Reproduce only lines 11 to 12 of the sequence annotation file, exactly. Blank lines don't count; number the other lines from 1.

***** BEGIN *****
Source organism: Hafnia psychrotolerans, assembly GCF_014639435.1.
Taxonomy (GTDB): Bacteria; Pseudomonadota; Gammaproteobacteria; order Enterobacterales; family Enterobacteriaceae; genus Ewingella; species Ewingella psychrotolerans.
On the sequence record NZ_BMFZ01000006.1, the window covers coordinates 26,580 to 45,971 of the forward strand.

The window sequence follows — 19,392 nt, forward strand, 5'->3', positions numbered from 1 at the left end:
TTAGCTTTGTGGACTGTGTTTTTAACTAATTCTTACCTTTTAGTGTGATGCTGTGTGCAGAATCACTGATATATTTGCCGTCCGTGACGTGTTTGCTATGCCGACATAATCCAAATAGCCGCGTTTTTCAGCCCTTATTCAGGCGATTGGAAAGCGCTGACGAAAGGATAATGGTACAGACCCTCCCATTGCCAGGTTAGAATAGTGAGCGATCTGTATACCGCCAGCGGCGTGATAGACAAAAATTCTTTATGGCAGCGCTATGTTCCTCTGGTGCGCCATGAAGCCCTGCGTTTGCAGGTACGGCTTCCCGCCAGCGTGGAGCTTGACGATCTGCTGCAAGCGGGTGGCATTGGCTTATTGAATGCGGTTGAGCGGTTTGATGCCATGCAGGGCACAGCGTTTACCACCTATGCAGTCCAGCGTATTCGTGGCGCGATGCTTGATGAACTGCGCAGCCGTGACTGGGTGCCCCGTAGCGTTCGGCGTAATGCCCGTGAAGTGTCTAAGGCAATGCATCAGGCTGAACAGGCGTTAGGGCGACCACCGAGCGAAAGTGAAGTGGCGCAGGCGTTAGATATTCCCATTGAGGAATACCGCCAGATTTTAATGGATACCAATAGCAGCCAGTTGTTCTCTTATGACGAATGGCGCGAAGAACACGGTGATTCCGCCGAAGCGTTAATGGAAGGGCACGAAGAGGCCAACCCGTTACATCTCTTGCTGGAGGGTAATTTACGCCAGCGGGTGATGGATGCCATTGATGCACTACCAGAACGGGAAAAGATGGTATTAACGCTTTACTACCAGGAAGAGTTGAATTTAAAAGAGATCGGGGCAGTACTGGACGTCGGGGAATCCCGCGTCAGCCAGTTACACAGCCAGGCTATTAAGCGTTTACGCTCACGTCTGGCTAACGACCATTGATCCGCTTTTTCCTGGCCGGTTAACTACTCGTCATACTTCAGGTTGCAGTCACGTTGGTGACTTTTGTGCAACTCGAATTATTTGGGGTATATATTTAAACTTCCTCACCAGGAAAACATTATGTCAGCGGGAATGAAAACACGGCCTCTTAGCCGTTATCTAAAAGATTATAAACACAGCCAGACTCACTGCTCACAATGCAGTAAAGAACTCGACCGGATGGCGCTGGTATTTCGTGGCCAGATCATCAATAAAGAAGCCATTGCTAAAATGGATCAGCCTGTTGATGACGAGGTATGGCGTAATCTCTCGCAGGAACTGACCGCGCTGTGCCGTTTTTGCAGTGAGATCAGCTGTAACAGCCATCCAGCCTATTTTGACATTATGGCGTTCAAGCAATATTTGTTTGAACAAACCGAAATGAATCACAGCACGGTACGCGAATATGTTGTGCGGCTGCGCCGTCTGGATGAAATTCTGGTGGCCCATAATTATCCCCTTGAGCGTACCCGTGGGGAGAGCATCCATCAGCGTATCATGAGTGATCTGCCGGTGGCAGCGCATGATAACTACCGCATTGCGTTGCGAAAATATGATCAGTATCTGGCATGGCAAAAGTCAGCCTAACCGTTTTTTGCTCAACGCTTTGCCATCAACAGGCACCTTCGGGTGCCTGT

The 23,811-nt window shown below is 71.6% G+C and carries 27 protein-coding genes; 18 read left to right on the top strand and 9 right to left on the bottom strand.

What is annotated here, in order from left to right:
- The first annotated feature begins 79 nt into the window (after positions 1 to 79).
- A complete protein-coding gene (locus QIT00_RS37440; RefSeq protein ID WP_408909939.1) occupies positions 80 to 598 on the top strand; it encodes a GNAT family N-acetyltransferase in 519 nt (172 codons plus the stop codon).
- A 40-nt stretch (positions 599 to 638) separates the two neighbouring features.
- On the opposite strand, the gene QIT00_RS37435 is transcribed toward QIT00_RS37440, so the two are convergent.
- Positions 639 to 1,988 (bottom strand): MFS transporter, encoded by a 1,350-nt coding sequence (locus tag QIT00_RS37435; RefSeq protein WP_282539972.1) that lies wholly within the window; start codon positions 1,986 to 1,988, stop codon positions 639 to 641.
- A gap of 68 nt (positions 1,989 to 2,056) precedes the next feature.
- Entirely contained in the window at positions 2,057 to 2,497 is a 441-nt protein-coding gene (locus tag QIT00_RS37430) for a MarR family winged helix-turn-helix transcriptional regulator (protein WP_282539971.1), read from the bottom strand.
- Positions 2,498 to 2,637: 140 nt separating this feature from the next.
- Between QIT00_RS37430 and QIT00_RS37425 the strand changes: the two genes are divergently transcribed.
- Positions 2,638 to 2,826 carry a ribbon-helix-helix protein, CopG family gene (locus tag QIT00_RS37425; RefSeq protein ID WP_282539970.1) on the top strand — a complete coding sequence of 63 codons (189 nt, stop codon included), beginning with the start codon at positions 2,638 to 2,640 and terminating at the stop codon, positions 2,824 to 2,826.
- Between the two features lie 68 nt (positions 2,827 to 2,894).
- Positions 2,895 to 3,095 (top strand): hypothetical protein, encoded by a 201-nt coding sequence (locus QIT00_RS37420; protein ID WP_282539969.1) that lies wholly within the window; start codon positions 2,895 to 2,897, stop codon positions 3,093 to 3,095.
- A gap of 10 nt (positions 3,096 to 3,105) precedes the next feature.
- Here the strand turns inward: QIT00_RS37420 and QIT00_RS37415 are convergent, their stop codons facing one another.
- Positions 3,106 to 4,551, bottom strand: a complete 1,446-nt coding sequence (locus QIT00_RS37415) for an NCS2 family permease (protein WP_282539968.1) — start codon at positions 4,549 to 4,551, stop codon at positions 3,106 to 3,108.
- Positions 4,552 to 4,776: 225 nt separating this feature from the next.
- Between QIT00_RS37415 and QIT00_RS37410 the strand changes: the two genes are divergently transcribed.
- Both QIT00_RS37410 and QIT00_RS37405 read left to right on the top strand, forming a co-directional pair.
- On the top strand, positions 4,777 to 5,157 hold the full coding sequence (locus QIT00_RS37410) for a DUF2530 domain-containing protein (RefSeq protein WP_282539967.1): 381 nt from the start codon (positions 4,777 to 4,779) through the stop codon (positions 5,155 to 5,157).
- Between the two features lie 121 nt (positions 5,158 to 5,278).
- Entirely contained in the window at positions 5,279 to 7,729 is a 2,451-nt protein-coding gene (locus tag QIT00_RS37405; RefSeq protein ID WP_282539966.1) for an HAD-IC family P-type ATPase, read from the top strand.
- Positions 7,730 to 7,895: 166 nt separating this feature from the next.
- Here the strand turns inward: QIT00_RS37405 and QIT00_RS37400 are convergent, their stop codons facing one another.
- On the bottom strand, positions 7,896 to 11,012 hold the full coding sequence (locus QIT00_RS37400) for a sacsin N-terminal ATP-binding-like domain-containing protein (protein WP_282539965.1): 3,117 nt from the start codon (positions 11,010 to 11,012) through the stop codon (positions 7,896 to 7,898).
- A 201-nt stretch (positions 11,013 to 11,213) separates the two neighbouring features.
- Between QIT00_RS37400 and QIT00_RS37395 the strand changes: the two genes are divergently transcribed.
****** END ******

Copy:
- On the opposite strand, the gene QIT00_RS37435 is transcribed toward QIT00_RS37440, so the two are convergent.
- Positions 639 to 1,988 (bottom strand): MFS transporter, encoded by a 1,350-nt coding sequence (locus tag QIT00_RS37435; RefSeq protein WP_282539972.1) that lies wholly within the window; start codon positions 1,986 to 1,988, stop codon positions 639 to 641.